Nevertheless, I also found hope from the fact that women, working together, can accomplish the near-impossible. Even the story of the troubling Mrs. Lemon gives me hope:

The RSPB began with a letter writing campaign organized by a few Victorian ladies — bird-lovers excluded from all-male ornithological societies because they were women.

“Within six months… this little ‘bird and bonnet’ society [grew] from 1,000 to 5,000 members.” In two years, it had almost 10,000, “most of them women.” [p. 74.] Today, “The RSPB is a behemoth — a charity with 1.2 million members, 200 nature reserves…, 2000 staff and 14,000 volunteers. It has an annual income of 100 million pounds and it wields great political power. Its business today is international nature conservation.” (p. xi.)

Reading that makes me feel a lot better about our chances.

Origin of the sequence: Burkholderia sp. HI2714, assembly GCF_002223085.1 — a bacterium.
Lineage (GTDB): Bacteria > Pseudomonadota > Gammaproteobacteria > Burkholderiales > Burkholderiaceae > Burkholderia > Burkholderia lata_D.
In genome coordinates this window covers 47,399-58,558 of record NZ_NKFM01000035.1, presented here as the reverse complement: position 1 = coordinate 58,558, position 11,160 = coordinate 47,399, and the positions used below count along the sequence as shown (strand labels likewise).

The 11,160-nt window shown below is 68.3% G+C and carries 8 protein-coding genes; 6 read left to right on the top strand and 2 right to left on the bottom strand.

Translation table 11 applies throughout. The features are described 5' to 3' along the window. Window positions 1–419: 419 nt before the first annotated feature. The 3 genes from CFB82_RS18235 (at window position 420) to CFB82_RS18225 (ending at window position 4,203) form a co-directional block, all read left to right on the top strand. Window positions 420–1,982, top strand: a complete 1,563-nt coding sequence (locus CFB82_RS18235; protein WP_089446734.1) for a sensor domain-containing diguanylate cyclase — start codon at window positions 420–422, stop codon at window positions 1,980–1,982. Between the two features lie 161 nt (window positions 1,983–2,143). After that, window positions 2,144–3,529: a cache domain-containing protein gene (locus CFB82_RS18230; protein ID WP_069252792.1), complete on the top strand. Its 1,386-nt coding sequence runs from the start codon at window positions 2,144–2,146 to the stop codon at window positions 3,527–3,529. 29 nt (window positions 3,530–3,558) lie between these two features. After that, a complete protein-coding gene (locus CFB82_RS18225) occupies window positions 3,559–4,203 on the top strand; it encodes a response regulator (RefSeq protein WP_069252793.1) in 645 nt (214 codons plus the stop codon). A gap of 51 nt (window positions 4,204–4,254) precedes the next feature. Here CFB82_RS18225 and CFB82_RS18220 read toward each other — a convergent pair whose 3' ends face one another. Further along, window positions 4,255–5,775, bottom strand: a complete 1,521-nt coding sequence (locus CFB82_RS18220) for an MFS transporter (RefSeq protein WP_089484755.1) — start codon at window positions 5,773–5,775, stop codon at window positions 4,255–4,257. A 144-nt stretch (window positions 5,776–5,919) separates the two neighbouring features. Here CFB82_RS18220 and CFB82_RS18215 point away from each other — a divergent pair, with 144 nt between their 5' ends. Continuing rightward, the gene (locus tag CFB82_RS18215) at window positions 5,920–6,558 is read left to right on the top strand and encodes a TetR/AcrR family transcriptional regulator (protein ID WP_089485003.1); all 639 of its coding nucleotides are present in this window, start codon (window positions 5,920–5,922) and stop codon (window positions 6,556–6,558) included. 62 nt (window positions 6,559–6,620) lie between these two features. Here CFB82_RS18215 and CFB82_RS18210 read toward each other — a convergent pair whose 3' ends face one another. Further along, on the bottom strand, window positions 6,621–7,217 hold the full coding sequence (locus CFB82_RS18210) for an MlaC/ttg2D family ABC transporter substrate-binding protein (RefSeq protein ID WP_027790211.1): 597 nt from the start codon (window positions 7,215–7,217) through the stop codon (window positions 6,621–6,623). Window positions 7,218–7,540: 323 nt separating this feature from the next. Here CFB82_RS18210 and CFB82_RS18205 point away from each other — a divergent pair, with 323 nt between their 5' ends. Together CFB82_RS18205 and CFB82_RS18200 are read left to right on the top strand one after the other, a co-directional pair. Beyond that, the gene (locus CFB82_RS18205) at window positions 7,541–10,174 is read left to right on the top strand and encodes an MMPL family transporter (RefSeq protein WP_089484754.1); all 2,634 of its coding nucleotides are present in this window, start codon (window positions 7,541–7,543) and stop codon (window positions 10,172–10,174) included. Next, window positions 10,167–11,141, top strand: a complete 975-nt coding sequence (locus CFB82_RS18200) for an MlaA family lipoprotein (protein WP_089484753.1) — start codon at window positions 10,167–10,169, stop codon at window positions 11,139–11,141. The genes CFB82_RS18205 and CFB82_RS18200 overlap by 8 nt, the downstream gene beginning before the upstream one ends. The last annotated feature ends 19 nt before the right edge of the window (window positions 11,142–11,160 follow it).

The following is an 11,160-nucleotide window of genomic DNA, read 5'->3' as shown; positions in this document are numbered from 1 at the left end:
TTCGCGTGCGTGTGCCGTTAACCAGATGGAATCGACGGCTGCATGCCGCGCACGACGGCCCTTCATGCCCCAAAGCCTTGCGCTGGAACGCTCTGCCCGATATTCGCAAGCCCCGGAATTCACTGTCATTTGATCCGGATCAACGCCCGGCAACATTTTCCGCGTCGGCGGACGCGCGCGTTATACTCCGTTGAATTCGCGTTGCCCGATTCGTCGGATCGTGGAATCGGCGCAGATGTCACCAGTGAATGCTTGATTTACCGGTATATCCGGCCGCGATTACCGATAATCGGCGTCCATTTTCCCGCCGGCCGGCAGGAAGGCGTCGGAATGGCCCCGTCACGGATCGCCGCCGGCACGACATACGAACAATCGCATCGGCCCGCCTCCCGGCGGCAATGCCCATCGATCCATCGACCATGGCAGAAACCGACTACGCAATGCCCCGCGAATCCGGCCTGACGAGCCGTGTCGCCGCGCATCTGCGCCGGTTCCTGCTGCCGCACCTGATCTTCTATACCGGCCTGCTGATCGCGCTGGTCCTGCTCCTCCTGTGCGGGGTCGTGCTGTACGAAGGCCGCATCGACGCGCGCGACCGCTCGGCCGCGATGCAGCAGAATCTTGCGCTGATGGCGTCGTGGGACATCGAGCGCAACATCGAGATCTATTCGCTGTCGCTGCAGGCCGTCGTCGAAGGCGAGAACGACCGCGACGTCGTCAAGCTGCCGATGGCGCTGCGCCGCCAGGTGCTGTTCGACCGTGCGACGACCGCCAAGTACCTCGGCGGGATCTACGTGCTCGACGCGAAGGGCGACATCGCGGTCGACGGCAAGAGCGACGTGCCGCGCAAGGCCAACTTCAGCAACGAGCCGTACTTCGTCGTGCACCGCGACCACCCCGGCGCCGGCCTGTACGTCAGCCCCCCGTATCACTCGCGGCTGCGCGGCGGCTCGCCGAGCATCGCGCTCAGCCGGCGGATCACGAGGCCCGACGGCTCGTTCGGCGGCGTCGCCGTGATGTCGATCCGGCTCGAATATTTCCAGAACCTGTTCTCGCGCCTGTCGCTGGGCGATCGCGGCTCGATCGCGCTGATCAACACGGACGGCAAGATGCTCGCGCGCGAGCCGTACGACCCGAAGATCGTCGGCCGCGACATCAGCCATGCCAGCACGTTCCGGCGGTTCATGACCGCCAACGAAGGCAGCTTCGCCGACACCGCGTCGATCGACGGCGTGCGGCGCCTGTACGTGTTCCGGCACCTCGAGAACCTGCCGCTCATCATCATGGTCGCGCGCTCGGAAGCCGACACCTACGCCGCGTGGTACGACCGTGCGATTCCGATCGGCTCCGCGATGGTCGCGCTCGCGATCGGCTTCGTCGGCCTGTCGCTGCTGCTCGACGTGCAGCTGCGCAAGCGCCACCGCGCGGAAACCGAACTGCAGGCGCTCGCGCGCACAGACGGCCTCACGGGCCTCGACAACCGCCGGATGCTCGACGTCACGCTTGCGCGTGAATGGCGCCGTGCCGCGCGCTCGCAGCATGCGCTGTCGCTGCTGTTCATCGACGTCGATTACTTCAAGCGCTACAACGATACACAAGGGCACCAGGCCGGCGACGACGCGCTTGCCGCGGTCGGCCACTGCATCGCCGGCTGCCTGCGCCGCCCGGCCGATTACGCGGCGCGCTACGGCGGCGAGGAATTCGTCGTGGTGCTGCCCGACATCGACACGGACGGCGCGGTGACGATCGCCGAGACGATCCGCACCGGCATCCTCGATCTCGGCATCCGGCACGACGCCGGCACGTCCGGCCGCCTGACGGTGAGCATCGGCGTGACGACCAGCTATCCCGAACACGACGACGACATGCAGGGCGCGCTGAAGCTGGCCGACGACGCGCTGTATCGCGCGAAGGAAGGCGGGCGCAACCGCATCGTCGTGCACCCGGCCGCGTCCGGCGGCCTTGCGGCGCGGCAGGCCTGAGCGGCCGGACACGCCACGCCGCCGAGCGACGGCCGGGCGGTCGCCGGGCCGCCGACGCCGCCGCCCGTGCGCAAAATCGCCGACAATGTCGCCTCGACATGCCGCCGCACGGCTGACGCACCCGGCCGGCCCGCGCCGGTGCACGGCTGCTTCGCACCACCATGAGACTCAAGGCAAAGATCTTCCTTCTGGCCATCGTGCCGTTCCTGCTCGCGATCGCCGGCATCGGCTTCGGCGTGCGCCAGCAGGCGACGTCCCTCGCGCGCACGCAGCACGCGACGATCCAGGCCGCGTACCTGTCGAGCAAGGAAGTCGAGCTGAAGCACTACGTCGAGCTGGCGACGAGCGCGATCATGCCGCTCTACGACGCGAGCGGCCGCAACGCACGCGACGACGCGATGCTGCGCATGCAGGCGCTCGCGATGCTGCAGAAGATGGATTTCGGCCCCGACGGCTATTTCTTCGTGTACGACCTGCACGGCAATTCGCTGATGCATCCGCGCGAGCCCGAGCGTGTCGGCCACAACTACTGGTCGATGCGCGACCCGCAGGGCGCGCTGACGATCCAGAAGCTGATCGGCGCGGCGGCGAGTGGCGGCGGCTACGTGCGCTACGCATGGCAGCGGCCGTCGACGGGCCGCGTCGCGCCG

Summary: By focusing her complex story on the lives of individual women, Tessa Boase has turned an extraordinary mass of scholarly research into a memorable and fascinating book, filled with surprises and startling details. I used to think history was boring. Not this one.

The publishers deserve praise, especially for the footnotes (actually endnotes) which are printed in two-column format. They never intrude, but if you want to check a source, they are easy to read without constant page flipping. Full index and bibliography; color plates; and Ms. Boase herself collected the illustrations for the end papers from period magazines. Full disclosure: I received a free copy of this book for review.